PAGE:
Minnesota is a slightly different story, and thats because they also lost a team once, and they play almost as much hockey in those parts as we do in Canada.
But let me ask you this If I cheered for Vancouver, would I be cheering for a Canadian team, or for Orca Bay Sports and Entertainment? Did I ever cheer for the Leafs, or was it always Maple Leaf Sports and Entertainment Ltd.? If youre rooting for a corporation anyway, then who do you root for The one with the best environmental record and employee benefits, or the one in your home town?
Greed is ruining the game. Once upon a time the only relationship that mattered was between the players and the fans.
Although this year is an exception, these days its all about money what owners have it, and how badly they can raid the rosters of losing teams before the trade deadline. Every hockey hero, from Gretzky to Messier, is for sale to the highest bidder, the only exceptions being those few players who move teams so they can have one last shot at the Cup.
Team owners say that 18 NHL franchises will lose money this year, and owners and general managers will likely be pushing for salary caps and luxury taxes when the NHL Players Association contract with the league expires in 2004. That will probably result in a strike, a lock-out, and quite possibly a lost season of hockey.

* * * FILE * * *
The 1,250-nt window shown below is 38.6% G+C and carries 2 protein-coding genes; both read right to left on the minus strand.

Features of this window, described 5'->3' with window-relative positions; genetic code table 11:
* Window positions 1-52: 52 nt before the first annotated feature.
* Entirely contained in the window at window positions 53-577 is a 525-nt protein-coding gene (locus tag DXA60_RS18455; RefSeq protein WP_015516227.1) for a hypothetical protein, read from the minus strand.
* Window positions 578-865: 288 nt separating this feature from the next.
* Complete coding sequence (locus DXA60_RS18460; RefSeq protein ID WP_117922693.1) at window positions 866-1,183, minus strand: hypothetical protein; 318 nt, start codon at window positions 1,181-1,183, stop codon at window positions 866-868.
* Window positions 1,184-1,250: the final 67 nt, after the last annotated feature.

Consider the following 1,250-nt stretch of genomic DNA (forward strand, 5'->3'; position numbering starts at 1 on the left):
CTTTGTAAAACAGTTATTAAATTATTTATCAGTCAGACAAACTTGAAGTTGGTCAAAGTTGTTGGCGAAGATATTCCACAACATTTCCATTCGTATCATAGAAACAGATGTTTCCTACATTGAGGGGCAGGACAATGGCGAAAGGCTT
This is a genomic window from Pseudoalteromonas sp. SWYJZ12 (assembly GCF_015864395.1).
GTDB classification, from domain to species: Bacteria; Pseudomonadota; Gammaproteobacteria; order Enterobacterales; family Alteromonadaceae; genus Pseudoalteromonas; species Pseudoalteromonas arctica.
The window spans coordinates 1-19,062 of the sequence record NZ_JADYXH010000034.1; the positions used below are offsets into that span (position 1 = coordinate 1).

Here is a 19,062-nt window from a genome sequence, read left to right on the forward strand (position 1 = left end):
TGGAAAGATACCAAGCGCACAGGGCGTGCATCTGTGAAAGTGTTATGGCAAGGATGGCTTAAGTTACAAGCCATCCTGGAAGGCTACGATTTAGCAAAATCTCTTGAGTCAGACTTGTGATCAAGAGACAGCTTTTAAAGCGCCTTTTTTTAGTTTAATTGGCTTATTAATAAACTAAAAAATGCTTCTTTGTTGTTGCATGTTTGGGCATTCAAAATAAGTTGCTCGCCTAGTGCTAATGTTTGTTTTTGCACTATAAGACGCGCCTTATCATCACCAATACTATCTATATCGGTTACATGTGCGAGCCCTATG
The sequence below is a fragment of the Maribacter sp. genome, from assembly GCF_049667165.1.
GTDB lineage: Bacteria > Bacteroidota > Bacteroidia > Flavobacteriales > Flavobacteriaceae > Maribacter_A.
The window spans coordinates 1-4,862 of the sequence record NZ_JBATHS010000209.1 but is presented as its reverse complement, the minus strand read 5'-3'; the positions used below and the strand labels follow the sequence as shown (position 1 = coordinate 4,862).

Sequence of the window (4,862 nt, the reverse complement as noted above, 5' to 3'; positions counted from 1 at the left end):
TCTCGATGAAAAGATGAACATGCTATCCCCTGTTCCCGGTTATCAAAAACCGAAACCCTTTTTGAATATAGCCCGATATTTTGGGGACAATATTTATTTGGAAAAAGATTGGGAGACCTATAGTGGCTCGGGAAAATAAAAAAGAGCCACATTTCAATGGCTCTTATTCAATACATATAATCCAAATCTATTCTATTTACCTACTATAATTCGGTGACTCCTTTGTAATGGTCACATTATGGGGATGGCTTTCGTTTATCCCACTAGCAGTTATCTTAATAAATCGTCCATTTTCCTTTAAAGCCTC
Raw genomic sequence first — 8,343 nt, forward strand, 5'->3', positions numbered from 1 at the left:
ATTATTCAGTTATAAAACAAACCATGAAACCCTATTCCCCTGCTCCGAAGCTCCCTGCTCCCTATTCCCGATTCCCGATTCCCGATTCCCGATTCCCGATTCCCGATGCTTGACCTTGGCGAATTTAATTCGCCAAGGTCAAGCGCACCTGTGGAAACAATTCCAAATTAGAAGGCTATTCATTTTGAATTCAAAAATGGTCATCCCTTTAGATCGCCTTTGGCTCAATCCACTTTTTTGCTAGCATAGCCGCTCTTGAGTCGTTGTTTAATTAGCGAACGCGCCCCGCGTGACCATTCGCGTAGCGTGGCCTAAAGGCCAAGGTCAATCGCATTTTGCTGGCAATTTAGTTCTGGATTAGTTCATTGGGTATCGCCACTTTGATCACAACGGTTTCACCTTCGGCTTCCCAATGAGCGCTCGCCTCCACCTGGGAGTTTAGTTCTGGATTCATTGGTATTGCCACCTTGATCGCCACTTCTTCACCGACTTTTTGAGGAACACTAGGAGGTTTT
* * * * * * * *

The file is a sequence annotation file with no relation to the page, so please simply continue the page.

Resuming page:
So who do I cheer for (understanding that its still up in the air for the Canucks and Wild at press time)?
To be patriotic, I could go with Canadian content and root for the team with the most Canadians on its roster.
Vancouver has 14 Canadian starters. The New Jersey Devils have 13, the Anaheim Mighty Ducks have 13, and Ottawa has 12. The upstart Minnesota Wild lead the way 15 Canadians, including (pause for effect) five hard-core B.C. boys three more than the Canucks have.
The Wild and Anaheim are also the underdogs in these playoffs, which has a certain appeal, but both the Canucks and Senators would be breaking new ground if they went on to win the Stanley Cup.
There is also a very real possibility that Vancouver and Ottawa could face one another in the first all-Canadian Stanley Cup since Calgary beat Montreal in 1989. And what a series that was.
Of course, it would have the lowest television ratings of any Stanley Cup in recent history, which wouldnt help the league land the U.S. network TV deal that small market franchises like Edmonton, Calgary and Ottawa need to compete financially, but it would still be nice.
But lets say I root for Vancouver over the Wild and Anaheim, and Ottawa over the Devils which do I cheer for in the Cup? I do live closer to Vancouver, but I grew up closer to Ottawa.
What to do, what to do. I suppose the best way to pick one team to root for would be to pick a name out of a hat and put down $500 on it to go all the way. Unfortunately I dont have that kind of money.
After weighing the pros and cons of each and every team in the playoffs, post-Maple Leafs, all I can say is "Go Hockey Team, Go!"
I really hope we see a few more fights in the next round. Compared to last year, the play-offs have been a real snooze fest.